Barrel-Aged 1st Meal
Here’s what we had to say about RaR’s 1st Meal when our panel of judges scored it a 91 last year:
This breakfast stout brewed with cacoa nibs, coffee, Vermont maple syrup and smoked malts emits rich notes of hazelnut creamer, Kahlua and vanilla, with just enough coffee roast underneath to take it from latte to beer territory. The sip begins sweet, with a.m.-appropriate flavors of creamy coffee, maple syrup and milky lactose. A wisp of breezy smoke arrives a beat later, calling to mind crispy bacon. Malt sweetness lingers after the easy finish. tweet
In the barrel-aged version of 1st Meal, all those base notes are still present, but they’re cradled by a bourbon blanket that enhances the beer’s inherent sweetness. Accordingly, the bold, saccharine flavor of marzipan leads each sip, with almond milk and sweet maple arriving soon after. Additional notes of chocolate-covered raisins and marshmallows push the beer even further into dessert territory, but a soft, bacony smokiness arrives heroically at the swallow to bring things back into balance.
The brewers at Ecliptic are just really, really good at creating stellar (ha!) examples of well-known styles. From its appearance (deep burgundy with a dense oatmeal-colored head) to its aroma (caramel, baking bread and pine nuts juxtaposed with nectarine, grass clippings and a hint of lime) to its flavor (apple chips, caramelized sugar and crunchy bread combined with pineapple and orange pulp before a toasty, woody swallow), Phobos is a classic, pleasant American amber ale, which is an increasingly rare find.
Deuce of Clubs
Wren House Brewing Co.
Before we go any further, a caveat: This beer is under-carbonated. Nearly still, in fact. Wren House says this was an intentional choice for improved mouthfeel; we can’t help but view it as a flaw. HOWEVER. Get past that, and there’s a lot to like here.
First, the name, which is a nifty little nod to Show Low, a tiny burg located in BFE Arizona, about 120 miles northeast of Phoenix. Legend has it that the town’s name came about as the result of a poker match between a pair of ranchers who’d decided the 100,000-acre plot of land on which they operated wasn’t big enough for the two of them. The winner would keep the ranch; the loser would skip town. The game went on for hours, and with no end in sight, the exhausted ranchers determined that they’d each draw one final card, with the man who could “show low” being declared the winner. Rancher Corydon Cooley then turned over the lowest possible card: the deuce of clubs. “Show low it is.” The main road through town is still named “Deuce of Clubs” in homage to this tale.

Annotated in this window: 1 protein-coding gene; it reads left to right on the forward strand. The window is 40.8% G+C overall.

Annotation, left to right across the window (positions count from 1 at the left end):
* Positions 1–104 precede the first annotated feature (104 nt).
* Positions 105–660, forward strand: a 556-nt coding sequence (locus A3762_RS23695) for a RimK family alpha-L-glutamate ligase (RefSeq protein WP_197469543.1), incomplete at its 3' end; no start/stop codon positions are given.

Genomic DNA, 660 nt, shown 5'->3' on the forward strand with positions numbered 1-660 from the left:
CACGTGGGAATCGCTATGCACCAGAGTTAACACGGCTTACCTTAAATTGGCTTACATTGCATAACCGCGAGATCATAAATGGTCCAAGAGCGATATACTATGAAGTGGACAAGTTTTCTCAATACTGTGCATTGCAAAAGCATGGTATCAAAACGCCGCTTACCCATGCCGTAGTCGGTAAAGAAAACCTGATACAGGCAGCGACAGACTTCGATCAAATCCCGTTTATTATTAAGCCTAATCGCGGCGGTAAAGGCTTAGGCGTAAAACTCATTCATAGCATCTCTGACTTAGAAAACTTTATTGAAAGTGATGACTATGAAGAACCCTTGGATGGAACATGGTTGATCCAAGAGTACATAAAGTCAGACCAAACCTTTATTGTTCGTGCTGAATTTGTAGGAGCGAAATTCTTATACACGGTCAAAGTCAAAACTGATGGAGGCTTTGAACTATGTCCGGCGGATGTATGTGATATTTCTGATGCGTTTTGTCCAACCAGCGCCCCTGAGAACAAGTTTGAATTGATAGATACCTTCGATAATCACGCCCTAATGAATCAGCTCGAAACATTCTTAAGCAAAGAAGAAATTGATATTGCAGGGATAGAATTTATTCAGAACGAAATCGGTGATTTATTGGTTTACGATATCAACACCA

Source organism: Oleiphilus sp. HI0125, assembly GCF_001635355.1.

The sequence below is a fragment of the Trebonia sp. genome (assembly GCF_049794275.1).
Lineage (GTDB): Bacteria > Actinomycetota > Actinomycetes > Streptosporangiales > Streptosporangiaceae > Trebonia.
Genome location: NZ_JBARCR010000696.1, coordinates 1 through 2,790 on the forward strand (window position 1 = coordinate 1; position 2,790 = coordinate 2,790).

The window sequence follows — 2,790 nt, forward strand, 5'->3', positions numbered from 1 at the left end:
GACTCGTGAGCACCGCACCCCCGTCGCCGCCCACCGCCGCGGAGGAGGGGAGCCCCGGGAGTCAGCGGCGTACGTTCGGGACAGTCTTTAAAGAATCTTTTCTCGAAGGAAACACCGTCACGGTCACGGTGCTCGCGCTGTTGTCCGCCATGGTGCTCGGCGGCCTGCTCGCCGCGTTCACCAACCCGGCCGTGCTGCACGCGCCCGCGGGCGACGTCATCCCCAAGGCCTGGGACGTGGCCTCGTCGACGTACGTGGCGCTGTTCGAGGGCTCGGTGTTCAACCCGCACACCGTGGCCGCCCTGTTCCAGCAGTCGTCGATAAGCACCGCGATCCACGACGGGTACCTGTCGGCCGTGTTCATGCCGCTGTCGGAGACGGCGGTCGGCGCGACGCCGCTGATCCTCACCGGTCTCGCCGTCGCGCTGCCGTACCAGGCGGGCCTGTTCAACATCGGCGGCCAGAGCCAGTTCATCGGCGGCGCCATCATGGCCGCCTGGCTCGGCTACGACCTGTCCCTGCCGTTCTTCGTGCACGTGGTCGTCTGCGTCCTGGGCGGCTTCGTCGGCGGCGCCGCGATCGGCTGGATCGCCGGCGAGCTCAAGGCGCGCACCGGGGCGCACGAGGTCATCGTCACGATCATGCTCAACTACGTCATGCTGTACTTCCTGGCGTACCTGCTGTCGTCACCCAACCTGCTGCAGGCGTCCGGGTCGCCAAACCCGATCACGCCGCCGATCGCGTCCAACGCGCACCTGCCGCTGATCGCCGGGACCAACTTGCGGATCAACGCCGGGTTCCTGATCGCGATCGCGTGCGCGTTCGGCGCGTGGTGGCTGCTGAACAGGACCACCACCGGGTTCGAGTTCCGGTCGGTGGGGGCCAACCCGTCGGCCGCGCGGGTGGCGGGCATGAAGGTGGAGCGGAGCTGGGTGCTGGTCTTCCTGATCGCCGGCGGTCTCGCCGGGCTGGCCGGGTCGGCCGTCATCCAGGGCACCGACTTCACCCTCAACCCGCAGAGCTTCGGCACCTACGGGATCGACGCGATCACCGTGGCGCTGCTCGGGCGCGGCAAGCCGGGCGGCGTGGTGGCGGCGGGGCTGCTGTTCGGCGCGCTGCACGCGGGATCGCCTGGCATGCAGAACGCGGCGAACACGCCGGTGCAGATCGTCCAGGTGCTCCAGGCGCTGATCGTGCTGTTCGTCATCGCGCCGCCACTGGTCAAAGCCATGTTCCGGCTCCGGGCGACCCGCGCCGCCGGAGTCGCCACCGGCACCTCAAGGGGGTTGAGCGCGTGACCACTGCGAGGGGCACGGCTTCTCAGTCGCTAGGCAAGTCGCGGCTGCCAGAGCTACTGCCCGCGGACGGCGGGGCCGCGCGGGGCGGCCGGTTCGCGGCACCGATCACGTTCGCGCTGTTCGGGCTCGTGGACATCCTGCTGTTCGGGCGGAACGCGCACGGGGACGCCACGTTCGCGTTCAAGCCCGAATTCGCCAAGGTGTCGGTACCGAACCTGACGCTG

And then there’s the flavor. Deuce of Clubs begins life as a thick, roasty, anise-spicy, 11.3% imperial stout. Most of what makes it great is gleaned from the barrels in which it’s aged—barrels that first held tawny port, then housed Framboesa Atando, a raspberry mead produced by Superstition Meadery that’s currently the 12th-ranked mead in the world on ratebeer.com. Allow the beer to warm properly—we’re talking nearly room temperature—and it reveals every bit of what those barrels have to offer, melding tobacco, plums, raspberries and dark chocolate in a manner both decadent and subtle. It may be flat, but so is good port. Sip it in a snifter, preferably while sitting in a library surrounded by shelves of leather-bound books.
Side Project Brewing
This wild ale aged on blackberries earned its way onto this list before we even had a chance to taste it—the rich, layered aroma blending French vanilla ice cream, cabernet, caramel sauce, cherry pumice, amaretto, blackberry jam and leather dipped inside well-aged cherry balsamic was more than enough for us to make the call. The thick blackberry/boysenberry syrup, almond and coconut notes that emerged on the tongue before characteristically bold Side Project acidity eroded the flavor like lapping waves? Those just sealed the deal.
Loral, for the unaware (as we were until getting our hands on this can), is a hop variety released last year whose lineage includes the American-grown varieties Glacier and Nugget and a French aroma hop known as Tardif de Bourgogne. The people who grow it describe the aroma as pleasantly floral and peppery, with notes of lemon and dark fruit. As a component of Reuben’s rotating Crush series of hazy, New England-style IPAs however, we found it to smell like golden raisins and peach-tangerine juice, with additions of muddled mango, green coconut and dried vanilla supported by soft wheat loaves and bags of mown grass. (Granted, some of those juicy, fruity notes were likely contributed by the yeast.) The flavor seems to be a better pure display of what Loral has to offer, as it leaves the stone fruits behind and goes full citrus, with a bold tangerine zest character underlaid by grass, pineapple and wheat crackers, and followed by quick flash of chive at the swallow. Welcome to the the beer world, Loral. It’s our privilege to extend to you a laurel, and hearty handshake.